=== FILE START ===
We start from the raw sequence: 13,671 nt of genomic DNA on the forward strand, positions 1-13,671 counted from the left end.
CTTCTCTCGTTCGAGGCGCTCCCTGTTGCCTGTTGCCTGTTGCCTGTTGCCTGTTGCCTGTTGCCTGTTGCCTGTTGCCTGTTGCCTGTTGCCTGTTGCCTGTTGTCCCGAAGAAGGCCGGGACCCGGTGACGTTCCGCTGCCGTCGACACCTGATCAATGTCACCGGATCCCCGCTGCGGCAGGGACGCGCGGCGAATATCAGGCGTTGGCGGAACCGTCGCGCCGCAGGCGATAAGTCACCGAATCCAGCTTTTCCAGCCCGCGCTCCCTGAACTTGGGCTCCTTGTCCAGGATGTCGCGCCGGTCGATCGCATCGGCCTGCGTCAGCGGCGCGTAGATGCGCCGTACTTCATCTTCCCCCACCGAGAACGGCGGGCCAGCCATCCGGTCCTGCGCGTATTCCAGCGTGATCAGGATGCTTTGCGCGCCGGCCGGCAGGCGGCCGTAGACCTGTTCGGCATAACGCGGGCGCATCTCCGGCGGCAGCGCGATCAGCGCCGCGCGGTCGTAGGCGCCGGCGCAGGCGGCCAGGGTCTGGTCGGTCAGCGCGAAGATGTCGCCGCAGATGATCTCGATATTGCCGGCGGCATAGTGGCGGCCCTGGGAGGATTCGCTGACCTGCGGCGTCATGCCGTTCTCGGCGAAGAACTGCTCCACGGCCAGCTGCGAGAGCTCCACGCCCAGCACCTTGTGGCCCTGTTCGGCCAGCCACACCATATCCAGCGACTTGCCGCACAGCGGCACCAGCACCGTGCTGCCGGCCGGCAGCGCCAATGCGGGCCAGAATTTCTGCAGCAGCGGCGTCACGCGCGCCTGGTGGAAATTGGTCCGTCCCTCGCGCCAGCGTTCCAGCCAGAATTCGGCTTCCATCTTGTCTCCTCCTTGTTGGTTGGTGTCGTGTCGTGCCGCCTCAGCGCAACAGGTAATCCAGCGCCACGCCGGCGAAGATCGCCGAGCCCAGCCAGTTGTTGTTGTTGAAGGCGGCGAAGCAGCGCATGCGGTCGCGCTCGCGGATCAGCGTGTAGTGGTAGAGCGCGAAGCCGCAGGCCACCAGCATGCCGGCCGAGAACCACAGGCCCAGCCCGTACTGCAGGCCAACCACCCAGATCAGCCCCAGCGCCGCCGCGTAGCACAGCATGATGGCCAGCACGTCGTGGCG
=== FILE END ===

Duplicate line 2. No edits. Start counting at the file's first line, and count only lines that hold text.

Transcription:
CTTCTCTCGTTCGAGGCGCTCCCTGTTGCCTGTTGCCTGTTGCCTGTTGCCTGTTGCCTGTTGCCTGTTGCCTGTTGCCTGTTGCCTGTTGCCTGTTGCCTGTTGTCCCGAAGAAGGCCGGGACCCGGTGACGTTCCGCTGCCGTCGACACCTGATCAATGTCACCGGATCCCCGCTGCGGCAGGGACGCGCGGCGAATATCAGGCGTTGGCGGAACCGTCGCGCCGCAGGCGATAAGTCACCGAATCCAGCTTTTCCAGCCCGCGCTCCCTGAACTTGGGCTCCTTGTCCAGGATGTCGCGCCGGTCGATCGCATCGGCCTGCGTCAGCGGCGCGTAGATGCGCCGTACTTCATCTTCCCCCACCGAGAACGGCGGGCCAGCCATCCGGTCCTGCGCGTATTCCAGCGTGATCAGGATGCTTTGCGCGCCGGCCGGCAGGCGGCCGTAGACCTGTTCGGCATAACGCGGGCGCATCTCCGGCGGCAGCGCGATCAGCGCCGCGCGGTCGTAGGCGCCGGCGCAGGCGGCCAGGGTCTGGTCGGTCAGCGCGAAGATGTCGCCGCAGATGATCTCGATATTGCCGGCGGCATAGTGGCGGCCCTGGGAGGATTCGCTGACCTGCGGCGTCATGCCGTTCTCGGCGAAGAACTGCTCCACGGCCAGCTGCGAGAGCTCCACGCCCAGCACCTTGTGGCCCTGTTCGGCCAGCCACACCATATCCAGCGACTTGCCGCACAGCGGCACCAGCACCGTGCTGCCGGCCGGCAGCGCCAATGCGGGCCAGAATTTCTGCAGCAGCGGCGTCACGCGCGCCTGGTGGAAATTGGTCCGTCCCTCGCGCCAGCGTTCCAGCCAGAATTCGGCTTCCATCTTGTCTCCTCCTTGTTGGTTGGTGTCGTGTCGTGCCGCCTCAGCGCAACAGGTAATCCAGCGCCACGCCGGCGAAGATCGCCGAGCCCAGCCAGTTGTTGTTGTTGAAGGCGGCGAAGCAGCGCATGCGGTCGCGCTCGCGGATCAGCGTGTAGTGGTAGAGCGCGAAGCCGCAGGCCACCAGCATGCCGGCCGAGAACCACAGGCCCAGCCCGTACTGCAGGCCAACCACCCAGATCAGCCCCAGCGCCGCCGCGTAGCACAGCATGATGGCCAGCACGTCGTGGCG